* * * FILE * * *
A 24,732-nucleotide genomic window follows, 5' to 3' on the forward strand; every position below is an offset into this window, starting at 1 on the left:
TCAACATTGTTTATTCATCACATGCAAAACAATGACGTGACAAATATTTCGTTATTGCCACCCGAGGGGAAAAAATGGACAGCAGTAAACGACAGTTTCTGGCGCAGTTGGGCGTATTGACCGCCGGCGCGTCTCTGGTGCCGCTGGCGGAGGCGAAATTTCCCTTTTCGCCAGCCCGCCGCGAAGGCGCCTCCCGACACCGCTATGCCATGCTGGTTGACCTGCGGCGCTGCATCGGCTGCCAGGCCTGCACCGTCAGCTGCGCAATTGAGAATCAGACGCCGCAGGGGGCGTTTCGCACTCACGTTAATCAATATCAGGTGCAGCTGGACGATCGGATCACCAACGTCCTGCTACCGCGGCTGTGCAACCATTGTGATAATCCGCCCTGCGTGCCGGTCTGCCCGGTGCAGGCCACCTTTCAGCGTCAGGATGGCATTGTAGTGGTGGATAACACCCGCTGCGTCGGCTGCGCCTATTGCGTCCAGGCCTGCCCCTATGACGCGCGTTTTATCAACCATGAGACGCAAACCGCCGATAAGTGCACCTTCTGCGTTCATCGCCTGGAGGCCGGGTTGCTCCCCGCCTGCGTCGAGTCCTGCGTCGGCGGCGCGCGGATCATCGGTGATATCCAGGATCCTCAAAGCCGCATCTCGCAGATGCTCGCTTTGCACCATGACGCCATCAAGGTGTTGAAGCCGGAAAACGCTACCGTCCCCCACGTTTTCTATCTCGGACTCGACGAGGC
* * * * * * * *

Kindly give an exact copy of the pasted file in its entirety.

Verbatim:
A 24,732-nucleotide genomic window follows, 5' to 3' on the forward strand; every position below is an offset into this window, starting at 1 on the left:
TCAACATTGTTTATTCATCACATGCAAAACAATGACGTGACAAATATTTCGTTATTGCCACCCGAGGGGAAAAAATGGACAGCAGTAAACGACAGTTTCTGGCGCAGTTGGGCGTATTGACCGCCGGCGCGTCTCTGGTGCCGCTGGCGGAGGCGAAATTTCCCTTTTCGCCAGCCCGCCGCGAAGGCGCCTCCCGACACCGCTATGCCATGCTGGTTGACCTGCGGCGCTGCATCGGCTGCCAGGCCTGCACCGTCAGCTGCGCAATTGAGAATCAGACGCCGCAGGGGGCGTTTCGCACTCACGTTAATCAATATCAGGTGCAGCTGGACGATCGGATCACCAACGTCCTGCTACCGCGGCTGTGCAACCATTGTGATAATCCGCCCTGCGTGCCGGTCTGCCCGGTGCAGGCCACCTTTCAGCGTCAGGATGGCATTGTAGTGGTGGATAACACCCGCTGCGTCGGCTGCGCCTATTGCGTCCAGGCCTGCCCCTATGACGCGCGTTTTATCAACCATGAGACGCAAACCGCCGATAAGTGCACCTTCTGCGTTCATCGCCTGGAGGCCGGGTTGCTCCCCGCCTGCGTCGAGTCCTGCGTCGGCGGCGCGCGGATCATCGGTGATATCCAGGATCCTCAAAGCCGCATCTCGCAGATGCTCGCTTTGCACCATGACGCCATCAAGGTGTTGAAGCCGGAAAACGCTACCGTCCCCCACGTTTTCTATCTCGGACTCGACGAGGC